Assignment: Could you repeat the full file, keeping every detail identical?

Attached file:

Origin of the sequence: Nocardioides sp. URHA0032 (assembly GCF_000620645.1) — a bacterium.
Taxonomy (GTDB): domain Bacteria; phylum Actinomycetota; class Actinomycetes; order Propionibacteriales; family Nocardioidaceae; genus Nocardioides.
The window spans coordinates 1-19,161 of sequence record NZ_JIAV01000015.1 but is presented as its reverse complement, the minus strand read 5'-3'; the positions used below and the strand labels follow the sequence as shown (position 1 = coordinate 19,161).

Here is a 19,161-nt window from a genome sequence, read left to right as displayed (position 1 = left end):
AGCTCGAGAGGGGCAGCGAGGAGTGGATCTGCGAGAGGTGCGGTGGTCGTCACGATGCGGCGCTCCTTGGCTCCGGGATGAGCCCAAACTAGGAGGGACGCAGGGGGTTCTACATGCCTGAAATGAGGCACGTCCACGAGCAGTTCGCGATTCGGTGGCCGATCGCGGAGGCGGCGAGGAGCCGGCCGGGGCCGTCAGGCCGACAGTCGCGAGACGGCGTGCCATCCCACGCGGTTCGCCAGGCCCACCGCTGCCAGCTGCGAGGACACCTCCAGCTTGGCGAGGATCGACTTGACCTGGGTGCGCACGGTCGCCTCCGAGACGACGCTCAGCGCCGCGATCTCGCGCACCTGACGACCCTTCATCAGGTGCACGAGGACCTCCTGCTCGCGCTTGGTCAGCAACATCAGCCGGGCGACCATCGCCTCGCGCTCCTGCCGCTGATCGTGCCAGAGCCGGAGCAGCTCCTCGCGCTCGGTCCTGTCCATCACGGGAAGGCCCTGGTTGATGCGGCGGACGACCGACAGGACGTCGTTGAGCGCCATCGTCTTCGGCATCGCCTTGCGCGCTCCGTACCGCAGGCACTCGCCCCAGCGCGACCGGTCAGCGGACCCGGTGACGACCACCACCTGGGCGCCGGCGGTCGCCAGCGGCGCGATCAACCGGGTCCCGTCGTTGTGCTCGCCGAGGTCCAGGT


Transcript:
Origin of the sequence: Nocardioides sp. URHA0032 (assembly GCF_000620645.1) — a bacterium.
Taxonomy (GTDB): domain Bacteria; phylum Actinomycetota; class Actinomycetes; order Propionibacteriales; family Nocardioidaceae; genus Nocardioides.
The window spans coordinates 1-19,161 of sequence record NZ_JIAV01000015.1 but is presented as its reverse complement, the minus strand read 5'-3'; the positions used below and the strand labels follow the sequence as shown (position 1 = coordinate 19,161).

Here is a 19,161-nt window from a genome sequence, read left to right as displayed (position 1 = left end):
AGCTCGAGAGGGGCAGCGAGGAGTGGATCTGCGAGAGGTGCGGTGGTCGTCACGATGCGGCGCTCCTTGGCTCCGGGATGAGCCCAAACTAGGAGGGACGCAGGGGGTTCTACATGCCTGAAATGAGGCACGTCCACGAGCAGTTCGCGATTCGGTGGCCGATCGCGGAGGCGGCGAGGAGCCGGCCGGGGCCGTCAGGCCGACAGTCGCGAGACGGCGTGCCATCCCACGCGGTTCGCCAGGCCCACCGCTGCCAGCTGCGAGGACACCTCCAGCTTGGCGAGGATCGACTTGACCTGGGTGCGCACGGTCGCCTCCGAGACGACGCTCAGCGCCGCGATCTCGCGCACCTGACGACCCTTCATCAGGTGCACGAGGACCTCCTGCTCGCGCTTGGTCAGCAACATCAGCCGGGCGACCATCGCCTCGCGCTCCTGCCGCTGATCGTGCCAGAGCCGGAGCAGCTCCTCGCGCTCGGTCCTGTCCATCACGGGAAGGCCCTGGTTGATGCGGCGGACGACCGACAGGACGTCGTTGAGCGCCATCGTCTTCGGCATCGCCTTGCGCGCTCCGTACCGCAGGCACTCGCCCCAGCGCGACCGGTCAGCGGACCCGGTGACGACCACCACCTGGGCGCCGGCGGTCGCCAGCGGCGCGATCAACCGGGTCCCGTCGTTGTGCTCGCCGAGGTCCAGGT